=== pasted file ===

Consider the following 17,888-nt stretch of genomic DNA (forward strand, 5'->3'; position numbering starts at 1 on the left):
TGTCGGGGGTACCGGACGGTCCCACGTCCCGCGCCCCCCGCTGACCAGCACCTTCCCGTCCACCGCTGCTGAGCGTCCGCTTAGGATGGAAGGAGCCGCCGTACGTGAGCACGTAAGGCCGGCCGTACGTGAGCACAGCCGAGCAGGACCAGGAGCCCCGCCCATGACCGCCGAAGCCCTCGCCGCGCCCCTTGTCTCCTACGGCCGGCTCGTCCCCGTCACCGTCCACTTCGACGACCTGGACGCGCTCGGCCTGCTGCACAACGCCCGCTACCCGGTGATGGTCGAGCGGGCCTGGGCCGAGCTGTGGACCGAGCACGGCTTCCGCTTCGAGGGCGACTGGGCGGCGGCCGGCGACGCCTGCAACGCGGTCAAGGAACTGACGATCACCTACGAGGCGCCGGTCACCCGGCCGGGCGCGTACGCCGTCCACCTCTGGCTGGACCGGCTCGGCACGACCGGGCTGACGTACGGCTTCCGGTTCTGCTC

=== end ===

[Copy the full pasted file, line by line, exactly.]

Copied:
Consider the following 17,888-nt stretch of genomic DNA (forward strand, 5'->3'; position numbering starts at 1 on the left):
TGTCGGGGGTACCGGACGGTCCCACGTCCCGCGCCCCCCGCTGACCAGCACCTTCCCGTCCACCGCTGCTGAGCGTCCGCTTAGGATGGAAGGAGCCGCCGTACGTGAGCACGTAAGGCCGGCCGTACGTGAGCACAGCCGAGCAGGACCAGGAGCCCCGCCCATGACCGCCGAAGCCCTCGCCGCGCCCCTTGTCTCCTACGGCCGGCTCGTCCCCGTCACCGTCCACTTCGACGACCTGGACGCGCTCGGCCTGCTGCACAACGCCCGCTACCCGGTGATGGTCGAGCGGGCCTGGGCCGAGCTGTGGACCGAGCACGGCTTCCGCTTCGAGGGCGACTGGGCGGCGGCCGGCGACGCCTGCAACGCGGTCAAGGAACTGACGATCACCTACGAGGCGCCGGTCACCCGGCCGGGCGCGTACGCCGTCCACCTCTGGCTGGACCGGCTCGGCACGACCGGGCTGACGTACGGCTTCCGGTTCTGCTC